BLOG: Saddleback, Pastors, Baptists and the Bible

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At the recent annual meeting of the Southern Baptist Convention (SBC) in Anaheim, there was a debate and a number of questions regarding the issue of the Saddleback Church and women as pastors. A number of Oklahoma Baptist pastors have reached out to me asking for comments and clarification, so I thought it might be helpful for me to address the situation.

As with understanding any issue, the best place to start is the Bible. In the New Testament, the term for the office of teaching/shepherding in the church is “elder” (presbuteros) or “overseer/bishop” (episkopos). The apostle Paul clearly uses these two terms interchangeably in Titus 1, and Luke does the same in Acts 20 describing Paul’s farewell address to the elders of Ephesus. The term “pastor” (poimaino) does not refer to an office in the church, but rather to an office of elders (Acts 20:28, 1 Peter 5:2). To be a pastor or shepherd is one of the things that the elders do In the church. The exception is in Eph. 4:11 when Paul speaks of “pastors” (poimenas), but does so in a list describing functions/gifts. Thus, there is biblical justification for holding that the term “pastor” can be used interchangeably with “elder/overseer”.

In the pastoral epistles, Paul instructs the young pastors Timothy and Titus that the office of elder should only be held by qualified men (1 Tim. 2, 3 and Titus 1). Our confession, the Baptist faith and message (BF&M) 2000affirms this scriptural teaching when it states, “While both men and women are gifted for service in the church, the office of pastor is limited to scripturally qualified men.” Shepherding/pastoring the congregation as a whole is a function of the office of elder/overseer/pastor and is limited to qualified men according to our denomination.

Part of what has created some of the controversy within the SBC regarding women as pastors is how Baptists have come to use the term “pastor.” It should be noted that the 1925 version of the Baptist faith and message does not use the term “pastor”, but rather states that the offices in the church are “bishops, or elders and deacons”. However, the 1963 and 2000 versions of the BF&M use the term “pastor”. This is because the term “pastor” had become synonymous with the office of “elder/overseer” in Baptist life. The difficulty is that in recent decades many SBC churches have begun to use the term “pastor” for a number of church staff who are not qualified to be elders. It would therefore seem useful that the term “pastor” be limited to those qualified to be elders since that is the meaning of the term in the BF&M.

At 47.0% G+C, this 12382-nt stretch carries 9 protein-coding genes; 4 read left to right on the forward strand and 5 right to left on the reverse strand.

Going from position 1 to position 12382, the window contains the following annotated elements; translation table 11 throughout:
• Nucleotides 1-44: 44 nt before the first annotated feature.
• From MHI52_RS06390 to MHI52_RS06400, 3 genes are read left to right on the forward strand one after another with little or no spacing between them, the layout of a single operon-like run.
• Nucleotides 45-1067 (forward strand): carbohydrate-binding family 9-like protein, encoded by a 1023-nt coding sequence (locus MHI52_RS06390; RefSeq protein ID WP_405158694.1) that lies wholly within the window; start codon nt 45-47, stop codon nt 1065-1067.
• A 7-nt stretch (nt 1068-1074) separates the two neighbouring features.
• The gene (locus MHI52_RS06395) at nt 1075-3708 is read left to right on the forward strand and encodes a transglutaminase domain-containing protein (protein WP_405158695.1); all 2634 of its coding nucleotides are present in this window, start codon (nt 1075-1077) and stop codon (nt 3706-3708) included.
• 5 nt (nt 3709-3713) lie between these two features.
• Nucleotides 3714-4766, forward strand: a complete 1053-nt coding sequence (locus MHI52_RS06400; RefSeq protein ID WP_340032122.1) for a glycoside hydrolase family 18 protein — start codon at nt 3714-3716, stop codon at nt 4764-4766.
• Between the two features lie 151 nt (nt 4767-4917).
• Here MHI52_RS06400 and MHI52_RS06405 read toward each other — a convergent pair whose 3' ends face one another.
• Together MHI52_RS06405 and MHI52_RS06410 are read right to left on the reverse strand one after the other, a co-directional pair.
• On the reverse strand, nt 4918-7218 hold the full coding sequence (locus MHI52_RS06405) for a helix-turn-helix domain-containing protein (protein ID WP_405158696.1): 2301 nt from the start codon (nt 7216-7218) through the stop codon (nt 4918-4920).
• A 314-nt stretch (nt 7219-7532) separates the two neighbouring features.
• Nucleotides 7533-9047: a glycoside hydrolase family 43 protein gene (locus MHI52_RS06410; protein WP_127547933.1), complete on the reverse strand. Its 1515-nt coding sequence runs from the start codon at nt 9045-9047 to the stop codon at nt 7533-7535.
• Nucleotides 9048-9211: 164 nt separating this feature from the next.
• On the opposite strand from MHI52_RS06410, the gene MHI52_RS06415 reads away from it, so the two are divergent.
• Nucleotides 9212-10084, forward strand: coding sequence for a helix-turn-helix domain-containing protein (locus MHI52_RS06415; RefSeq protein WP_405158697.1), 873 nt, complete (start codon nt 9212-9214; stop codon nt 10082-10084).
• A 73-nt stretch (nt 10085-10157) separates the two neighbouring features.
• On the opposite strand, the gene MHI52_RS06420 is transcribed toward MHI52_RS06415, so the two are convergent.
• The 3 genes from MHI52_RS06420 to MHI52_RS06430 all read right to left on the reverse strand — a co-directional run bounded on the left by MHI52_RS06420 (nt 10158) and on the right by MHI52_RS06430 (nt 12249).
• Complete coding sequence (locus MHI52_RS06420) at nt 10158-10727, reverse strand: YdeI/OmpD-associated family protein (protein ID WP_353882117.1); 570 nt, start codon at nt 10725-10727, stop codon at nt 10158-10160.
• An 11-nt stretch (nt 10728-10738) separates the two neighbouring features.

Another useful thing is to recognize the distinction between the office of elder/overseer/pastor and the office of pastor/shepherd, especially when it comes to ordination. In the New Testament, ordination (or appointment/imposition of hands) was extended to the office of elder and not to office or gift (Acts 14:23, Titus 1:5). Thus, ordaining someone to a certain office or gift they possess seems to be an extra-biblical practice that can confuse the office of elder/overseer/pastor and who is qualified to hold it.

In conclusion, I do not believe there is widespread confusion or deviation from biblical teaching or BF&M regarding the qualifications of a pastor among Southern Baptists. Any confusion seems to stem from the way some have come to use the term “pastor” in a way that is not directly correlated to “elder/overseer” and from a lack of separation between office and function of pastor and pastor. I think it is very important to note that one of the dangers in a discussion like this is that we tend to focus more on what women cannot do in the church rather than what ‘they do. Women are undoubtedly gifted and called to ministry. Think of the dependence of our churches on the ministry of women! They serve the kingdom of God in a wide range of capacities. The commands of Scripture to go out and make disciples and serve the church of Jesus are not meant only for men. As we reflect on this subject of scriptural qualifications for the pastor, let us not forget to appreciate the essential role that women play in the ministry of the church.

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